Either way the old 2-strokes are gone. For every 3 tanks of fuel you might as just spilled one one the pavement.
     
  6. GrassGuerilla

    GrassGuerilla LawnSite Bronze Member
    Posts: 1,437

    Hmmm, then there must b some supernatural explanation for 10 and 12 year old Echo's with thousands of hours. Or 5-7 year old Redmax's with easily 2000+ hours. Ill grant that the Echo isn't the most fuel efficient. I'd compare Redmax strato to any 4-cycle in terms of efficiency.

    Not mixing gas is nice and all. But unless your getting rid of the mixed gas machines, what's the point? Having some handhelds run on mix, and others run straight gas is asking for trouble. People make mistakes. Don't set them up to fail.

    I will let you fellas run R&D for the big boys on the four strokes. When I join the ranks, it'll be because the remaining options suck worse.
    Posted via Mobile Device
     
  7. birddseedd

    birddseedd LawnSite Silver Member
    Posts: 2,114

    but if the engine no longer work to epa regulations are we not required by law to get back into spechs?
     
  8. ed2hess

    ed2hess LawnSite Fanatic
    Posts: 12,961

    What does this mean......old ones gone guess I got the new ones this year?
     
  9. BigFish

    BigFish LawnSite Silver Member
    Posts: 2,918

    I ain't read but the OP (#1). Skimmed thru the rest of the babblin'.
    That said, I would buy a TWO CYCLE straight shaft, solid drive shaft unit, PERIOD!!!
    The rest is junk, in my not so humble opinion.
     
  10. jkilov

    jkilov LawnSite Bronze Member
    from MS
    Posts: 1,415

    By "old-ones" I meant pre-EPA 2-strokes. Pure Schnurle ported would be more accurate.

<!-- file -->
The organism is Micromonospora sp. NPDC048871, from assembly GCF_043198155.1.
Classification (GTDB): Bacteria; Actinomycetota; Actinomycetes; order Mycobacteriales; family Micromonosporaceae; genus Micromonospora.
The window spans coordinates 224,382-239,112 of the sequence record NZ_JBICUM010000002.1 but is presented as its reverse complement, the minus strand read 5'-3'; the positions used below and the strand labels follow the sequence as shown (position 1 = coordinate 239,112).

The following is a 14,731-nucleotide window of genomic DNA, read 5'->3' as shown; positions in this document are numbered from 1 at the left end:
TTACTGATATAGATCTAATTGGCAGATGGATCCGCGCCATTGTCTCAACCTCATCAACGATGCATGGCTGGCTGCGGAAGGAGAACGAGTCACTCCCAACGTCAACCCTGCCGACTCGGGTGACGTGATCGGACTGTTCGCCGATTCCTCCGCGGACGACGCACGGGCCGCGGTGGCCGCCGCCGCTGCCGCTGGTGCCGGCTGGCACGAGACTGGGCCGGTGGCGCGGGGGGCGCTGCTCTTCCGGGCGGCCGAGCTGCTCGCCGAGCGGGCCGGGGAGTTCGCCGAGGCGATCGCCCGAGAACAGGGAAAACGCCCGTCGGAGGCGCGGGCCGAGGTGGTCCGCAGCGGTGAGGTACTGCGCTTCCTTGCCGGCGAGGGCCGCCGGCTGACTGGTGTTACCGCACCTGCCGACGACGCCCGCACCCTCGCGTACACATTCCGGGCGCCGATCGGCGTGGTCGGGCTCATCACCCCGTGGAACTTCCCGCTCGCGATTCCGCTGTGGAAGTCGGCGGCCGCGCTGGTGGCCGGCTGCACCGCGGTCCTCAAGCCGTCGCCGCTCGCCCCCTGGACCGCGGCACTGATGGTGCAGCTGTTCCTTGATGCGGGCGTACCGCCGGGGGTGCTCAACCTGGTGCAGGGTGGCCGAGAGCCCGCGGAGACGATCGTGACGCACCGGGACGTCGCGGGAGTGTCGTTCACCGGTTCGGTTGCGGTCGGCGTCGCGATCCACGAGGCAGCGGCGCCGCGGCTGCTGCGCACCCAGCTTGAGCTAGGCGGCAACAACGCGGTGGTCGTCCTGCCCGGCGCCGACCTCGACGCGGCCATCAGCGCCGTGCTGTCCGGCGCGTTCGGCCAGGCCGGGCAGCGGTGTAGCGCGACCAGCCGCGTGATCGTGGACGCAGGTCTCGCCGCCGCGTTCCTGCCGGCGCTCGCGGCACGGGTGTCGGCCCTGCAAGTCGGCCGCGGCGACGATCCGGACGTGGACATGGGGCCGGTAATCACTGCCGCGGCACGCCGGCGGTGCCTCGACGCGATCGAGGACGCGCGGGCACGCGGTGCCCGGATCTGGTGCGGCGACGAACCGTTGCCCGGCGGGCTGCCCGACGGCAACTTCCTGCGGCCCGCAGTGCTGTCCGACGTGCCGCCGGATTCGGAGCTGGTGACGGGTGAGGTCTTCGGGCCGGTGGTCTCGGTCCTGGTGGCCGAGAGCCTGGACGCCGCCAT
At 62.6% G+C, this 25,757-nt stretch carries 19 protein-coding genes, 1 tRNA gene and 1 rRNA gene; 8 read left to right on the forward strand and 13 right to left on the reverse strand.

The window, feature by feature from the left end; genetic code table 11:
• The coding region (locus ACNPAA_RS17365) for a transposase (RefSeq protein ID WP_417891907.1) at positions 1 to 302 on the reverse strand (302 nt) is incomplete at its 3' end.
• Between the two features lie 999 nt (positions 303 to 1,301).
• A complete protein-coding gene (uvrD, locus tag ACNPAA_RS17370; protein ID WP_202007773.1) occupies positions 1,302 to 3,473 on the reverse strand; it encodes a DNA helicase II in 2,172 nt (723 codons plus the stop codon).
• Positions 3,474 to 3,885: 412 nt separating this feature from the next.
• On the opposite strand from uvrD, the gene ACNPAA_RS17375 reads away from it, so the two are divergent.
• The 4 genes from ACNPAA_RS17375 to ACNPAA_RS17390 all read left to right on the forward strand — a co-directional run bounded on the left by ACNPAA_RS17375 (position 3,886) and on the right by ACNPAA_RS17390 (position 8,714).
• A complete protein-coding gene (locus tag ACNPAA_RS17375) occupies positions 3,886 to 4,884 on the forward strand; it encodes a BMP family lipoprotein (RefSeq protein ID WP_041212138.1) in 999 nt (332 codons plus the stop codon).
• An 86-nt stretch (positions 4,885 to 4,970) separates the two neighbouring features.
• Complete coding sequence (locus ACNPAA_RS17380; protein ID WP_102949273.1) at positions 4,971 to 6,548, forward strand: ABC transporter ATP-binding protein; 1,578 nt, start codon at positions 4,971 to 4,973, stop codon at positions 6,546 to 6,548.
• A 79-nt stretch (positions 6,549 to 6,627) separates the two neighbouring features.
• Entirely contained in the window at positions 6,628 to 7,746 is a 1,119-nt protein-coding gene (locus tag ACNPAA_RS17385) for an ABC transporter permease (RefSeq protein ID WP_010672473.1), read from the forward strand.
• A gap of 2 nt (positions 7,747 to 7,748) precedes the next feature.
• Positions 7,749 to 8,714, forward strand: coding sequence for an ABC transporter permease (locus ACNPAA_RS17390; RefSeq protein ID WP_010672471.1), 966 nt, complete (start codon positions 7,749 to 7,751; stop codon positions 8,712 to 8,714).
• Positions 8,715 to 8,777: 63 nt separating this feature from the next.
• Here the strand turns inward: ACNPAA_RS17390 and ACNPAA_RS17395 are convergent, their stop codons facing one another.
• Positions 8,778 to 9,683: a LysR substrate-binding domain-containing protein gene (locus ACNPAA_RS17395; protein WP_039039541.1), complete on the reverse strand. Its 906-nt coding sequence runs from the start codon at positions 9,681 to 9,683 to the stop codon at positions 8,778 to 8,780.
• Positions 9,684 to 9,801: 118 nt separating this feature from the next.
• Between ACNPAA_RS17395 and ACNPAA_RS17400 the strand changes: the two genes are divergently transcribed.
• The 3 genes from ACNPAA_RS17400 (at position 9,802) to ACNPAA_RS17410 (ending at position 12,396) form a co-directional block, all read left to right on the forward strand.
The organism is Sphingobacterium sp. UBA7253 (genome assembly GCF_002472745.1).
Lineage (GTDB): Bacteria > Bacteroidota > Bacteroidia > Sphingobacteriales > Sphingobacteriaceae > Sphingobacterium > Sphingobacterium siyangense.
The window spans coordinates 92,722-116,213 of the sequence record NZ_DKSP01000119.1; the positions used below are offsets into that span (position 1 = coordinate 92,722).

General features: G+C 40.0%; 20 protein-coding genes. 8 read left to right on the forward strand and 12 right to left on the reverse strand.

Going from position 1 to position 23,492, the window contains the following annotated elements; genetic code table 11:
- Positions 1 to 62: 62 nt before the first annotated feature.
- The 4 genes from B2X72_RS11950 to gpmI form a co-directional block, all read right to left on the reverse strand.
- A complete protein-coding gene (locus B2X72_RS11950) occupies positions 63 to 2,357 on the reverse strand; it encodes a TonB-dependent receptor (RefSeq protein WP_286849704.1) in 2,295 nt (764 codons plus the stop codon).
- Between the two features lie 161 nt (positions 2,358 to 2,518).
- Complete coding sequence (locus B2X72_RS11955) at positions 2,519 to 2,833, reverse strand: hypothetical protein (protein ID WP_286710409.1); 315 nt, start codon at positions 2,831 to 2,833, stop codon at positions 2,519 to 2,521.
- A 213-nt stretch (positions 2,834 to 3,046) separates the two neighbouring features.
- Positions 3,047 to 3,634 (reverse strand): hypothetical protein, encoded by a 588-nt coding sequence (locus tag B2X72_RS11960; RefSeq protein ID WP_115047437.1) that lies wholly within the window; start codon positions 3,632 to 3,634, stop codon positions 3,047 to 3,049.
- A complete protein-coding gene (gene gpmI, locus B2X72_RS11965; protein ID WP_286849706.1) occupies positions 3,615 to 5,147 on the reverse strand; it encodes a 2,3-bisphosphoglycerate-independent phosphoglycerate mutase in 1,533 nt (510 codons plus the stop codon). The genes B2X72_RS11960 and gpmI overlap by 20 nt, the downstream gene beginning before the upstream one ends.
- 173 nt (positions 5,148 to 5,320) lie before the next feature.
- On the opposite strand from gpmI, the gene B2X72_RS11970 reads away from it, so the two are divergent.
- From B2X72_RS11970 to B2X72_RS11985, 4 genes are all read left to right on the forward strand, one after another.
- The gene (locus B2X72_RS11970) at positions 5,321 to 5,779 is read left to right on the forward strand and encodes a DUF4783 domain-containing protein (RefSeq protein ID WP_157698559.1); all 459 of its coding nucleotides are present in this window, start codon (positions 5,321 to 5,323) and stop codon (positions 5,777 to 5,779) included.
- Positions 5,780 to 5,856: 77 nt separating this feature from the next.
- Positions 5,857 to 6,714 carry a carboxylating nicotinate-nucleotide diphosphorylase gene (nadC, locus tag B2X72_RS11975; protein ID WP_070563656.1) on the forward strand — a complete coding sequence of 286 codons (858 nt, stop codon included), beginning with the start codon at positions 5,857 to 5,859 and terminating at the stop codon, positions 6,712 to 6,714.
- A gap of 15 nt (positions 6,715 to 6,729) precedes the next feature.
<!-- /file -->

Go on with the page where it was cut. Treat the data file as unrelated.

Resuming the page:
A 2-stroke engine is a design flaw in itself. Both intake and exhaust ports are open at the same time allowing fuel to short-cut directly to the muffler. The old 2-stroke could hence loose about 1/3 of it's fuel directly to the exhaust. This resulted in fuel consumption figures over 600 g/hphr and hydrocarbon emissions of 200 g/hphr, simple math.

    However this fuel wasn't completely lost, since it evaporated it cooled the engine directly proportional to the heat being generated. Old 2-strokes were easy to start, responsive and fast to warm up, yet difficult to overheat and with great torque.

    On the other hand all modern 2-strokes (2-mix, tornado, stato) and other fancy names use a lean-mix carburetor with various tricks (air plug, port block or resonator) to reduce the short-cutting effect and/or a catalytic muffler to burn off the rest.

    Unfortunately, lean setting makes them "cold-blooded": hard to start when cold, anemic performance on warm-up yet very hot running afterwards. Those with catalytic mufflers also suffer from heat soak when turned off making them stubborn to restart immediately after.

    Hence my preference the 4-stroke.